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Human MATER and Idiopathic Infertility

This study has been completed.
Information provided by:
National Institutes of Health Clinical Center (CC) Identifier:
First received: August 8, 2006
Last updated: January 24, 2017
Last verified: March 29, 2011

Approximately 15 percent of couples experience infertility, yet no abnormalities can be detected in the man or the woman. In a number of couples, their embryos unexpectedly slow down growth or stop growth completely. Some of these situations may be genetically determined. For instance, a portion of cases may be caused by poor egg quality related to genetic or functional deficiencies in heretofore unidentified human maternal effect genes. A model has been developed of such unexplained fertility by creating a mouse line lacking a critical maternal effect gene. (Maternal effect genes produce mRNA or proteins that accumulate in the egg and are required for normal early embryonic development.) This pilot project will test the hypothesis that a similar defect may be a cause of human infertility.

Thirty cubic centimeters of blood will be collected from 40 women who have a clinical history consistent with a defective maternal effect gene. DNA from these blood cells will be examined and stored. Some of the blood cells will be treated so that they can be frozen and grown in the laboratory to produce more DNA in the future. If certain mutations are not found, that means that the prevalence of such mutations is less than 10 percent, and investigators may initiate another study with 100 women. If a common mutation is found in at least four patients, the investigators will seek to collect DNA from 150 normal fertile control women for comparison.

This project is purely investigational; therefore, findings will not be shared with participants.


Study Type: Observational
Official Title: Human MATER and Idiopathic Infertility

Resource links provided by NLM:

Further study details as provided by National Institutes of Health Clinical Center (CC):

Estimated Enrollment: 100
Study Start Date: May 3, 2002
Estimated Study Completion Date: March 29, 2011
Detailed Description:
The pilot investigation will examine the hypothesis that human infertility may be caused by mutations in the human MATER gene. We will determine the prevalence of these mutations in a select group of women who have a clinical infertility history consistent with a possible defect in a maternal effect gene. After obtaining informed consent and DNA from 100 women, relevant mutations in the MATER gene will be searched for by single strand conformation polymorphism analysis.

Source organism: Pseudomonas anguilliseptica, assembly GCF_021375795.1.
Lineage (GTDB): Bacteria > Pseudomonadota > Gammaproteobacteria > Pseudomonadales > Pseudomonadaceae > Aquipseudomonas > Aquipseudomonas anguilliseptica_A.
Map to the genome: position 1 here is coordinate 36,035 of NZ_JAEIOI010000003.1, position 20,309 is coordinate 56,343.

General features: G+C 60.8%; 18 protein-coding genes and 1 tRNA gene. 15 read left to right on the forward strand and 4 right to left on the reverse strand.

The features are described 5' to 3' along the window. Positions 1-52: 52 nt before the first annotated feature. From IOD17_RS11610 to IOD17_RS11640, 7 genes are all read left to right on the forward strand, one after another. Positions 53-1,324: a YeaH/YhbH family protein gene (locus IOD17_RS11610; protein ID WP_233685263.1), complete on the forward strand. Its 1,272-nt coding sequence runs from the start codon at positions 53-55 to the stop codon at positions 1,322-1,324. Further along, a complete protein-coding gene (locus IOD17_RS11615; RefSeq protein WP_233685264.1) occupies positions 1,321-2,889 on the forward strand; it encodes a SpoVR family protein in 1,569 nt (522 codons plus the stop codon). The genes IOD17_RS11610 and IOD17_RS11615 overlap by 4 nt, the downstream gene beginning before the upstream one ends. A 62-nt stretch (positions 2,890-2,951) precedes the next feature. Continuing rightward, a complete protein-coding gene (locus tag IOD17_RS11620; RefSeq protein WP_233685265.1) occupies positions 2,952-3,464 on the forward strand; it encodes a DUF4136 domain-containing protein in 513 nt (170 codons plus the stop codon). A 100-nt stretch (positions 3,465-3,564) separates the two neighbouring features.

Ages Eligible for Study:   Child, Adult, Senior
Sexes Eligible for Study:   Female
Accepts Healthy Volunteers:   No

Women to be included in this study will have a clinical infertility history that would be consistent with a possible defect in a maternal effect gene.

This includes women who meet the following criteria:

  1. a clinical diagnosis of infertility,
  2. never been pregnant, and
  3. undergone treatment by in vitro fertilization and had at least 8 fertilized eggs as part of at least one in vitro fertilization cycle that failed to lead to a clinical pregnancy.

Women who have subsequently achieved a pregnancy by egg donation will be included.

Women of any age are eligible as long as they have otherwise met the inclusion criteria.

  Contacts and Locations
Choosing to participate in a study is an important personal decision. Talk with your doctor and family members or friends about deciding to join a study. To learn more about this study, you or your doctor may contact the study research staff using the Contacts provided below. For general information, see Learn About Clinical Studies.

Please refer to this study by its identifier: NCT00361816

United States, Maryland
National Institutes of Health Clinical Center, 9000 Rockville Pike
Bethesda, Maryland, United States, 20892
Sponsors and Collaborators
Eunice Kennedy Shriver National Institute of Child Health and Human Development (NICHD)
  More Information

Publications: Identifier: NCT00361816     History of Changes
Other Study ID Numbers: 020195
Study First Received: August 8, 2006
Last Updated: January 24, 2017

Keywords provided by National Institutes of Health Clinical Center (CC):
Maternal Effect Gene
Embryonic Development

Additional relevant MeSH terms:
Genital Diseases, Male
Genital Diseases, Female processed this record on April 28, 2017